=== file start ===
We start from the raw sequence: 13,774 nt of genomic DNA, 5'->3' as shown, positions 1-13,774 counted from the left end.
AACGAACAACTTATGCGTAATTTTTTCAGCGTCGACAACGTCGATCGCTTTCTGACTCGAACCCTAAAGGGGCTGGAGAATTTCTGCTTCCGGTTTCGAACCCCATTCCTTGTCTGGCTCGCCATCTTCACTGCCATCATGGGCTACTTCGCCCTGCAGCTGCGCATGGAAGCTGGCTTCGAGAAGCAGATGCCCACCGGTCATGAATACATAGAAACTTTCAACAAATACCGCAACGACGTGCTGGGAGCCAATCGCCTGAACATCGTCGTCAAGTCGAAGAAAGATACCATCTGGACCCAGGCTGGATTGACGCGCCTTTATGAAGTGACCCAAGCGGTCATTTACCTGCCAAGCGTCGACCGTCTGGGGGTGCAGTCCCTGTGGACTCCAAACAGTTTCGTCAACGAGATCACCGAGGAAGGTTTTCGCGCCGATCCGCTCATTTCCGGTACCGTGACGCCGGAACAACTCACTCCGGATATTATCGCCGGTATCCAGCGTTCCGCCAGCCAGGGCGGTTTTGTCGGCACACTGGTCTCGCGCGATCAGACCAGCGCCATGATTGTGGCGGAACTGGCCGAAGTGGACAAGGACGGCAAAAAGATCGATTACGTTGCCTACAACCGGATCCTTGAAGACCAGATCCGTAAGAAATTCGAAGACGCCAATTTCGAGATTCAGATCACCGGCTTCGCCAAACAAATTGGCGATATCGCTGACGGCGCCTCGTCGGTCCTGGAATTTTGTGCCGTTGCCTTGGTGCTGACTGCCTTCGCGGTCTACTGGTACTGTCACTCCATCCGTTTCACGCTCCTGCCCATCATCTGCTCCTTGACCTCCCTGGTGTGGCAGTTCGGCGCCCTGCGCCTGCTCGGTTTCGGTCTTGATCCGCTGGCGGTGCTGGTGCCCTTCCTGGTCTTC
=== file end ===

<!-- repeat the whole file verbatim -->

We start from the raw sequence: 13,774 nt of genomic DNA, 5'->3' as shown, positions 1-13,774 counted from the left end.
AACGAACAACTTATGCGTAATTTTTTCAGCGTCGACAACGTCGATCGCTTTCTGACTCGAACCCTAAAGGGGCTGGAGAATTTCTGCTTCCGGTTTCGAACCCCATTCCTTGTCTGGCTCGCCATCTTCACTGCCATCATGGGCTACTTCGCCCTGCAGCTGCGCATGGAAGCTGGCTTCGAGAAGCAGATGCCCACCGGTCATGAATACATAGAAACTTTCAACAAATACCGCAACGACGTGCTGGGAGCCAATCGCCTGAACATCGTCGTCAAGTCGAAGAAAGATACCATCTGGACCCAGGCTGGATTGACGCGCCTTTATGAAGTGACCCAAGCGGTCATTTACCTGCCAAGCGTCGACCGTCTGGGGGTGCAGTCCCTGTGGACTCCAAACAGTTTCGTCAACGAGATCACCGAGGAAGGTTTTCGCGCCGATCCGCTCATTTCCGGTACCGTGACGCCGGAACAACTCACTCCGGATATTATCGCCGGTATCCAGCGTTCCGCCAGCCAGGGCGGTTTTGTCGGCACACTGGTCTCGCGCGATCAGACCAGCGCCATGATTGTGGCGGAACTGGCCGAAGTGGACAAGGACGGCAAAAAGATCGATTACGTTGCCTACAACCGGATCCTTGAAGACCAGATCCGTAAGAAATTCGAAGACGCCAATTTCGAGATTCAGATCACCGGCTTCGCCAAACAAATTGGCGATATCGCTGACGGCGCCTCGTCGGTCCTGGAATTTTGTGCCGTTGCCTTGGTGCTGACTGCCTTCGCGGTCTACTGGTACTGTCACTCCATCCGTTTCACGCTCCTGCCCATCATCTGCTCCTTGACCTCCCTGGTGTGGCAGTTCGGCGCCCTGCGCCTGCTCGGTTTCGGTCTTGATCCGCTGGCGGTGCTGGTGCCCTTCCTGGTCTTC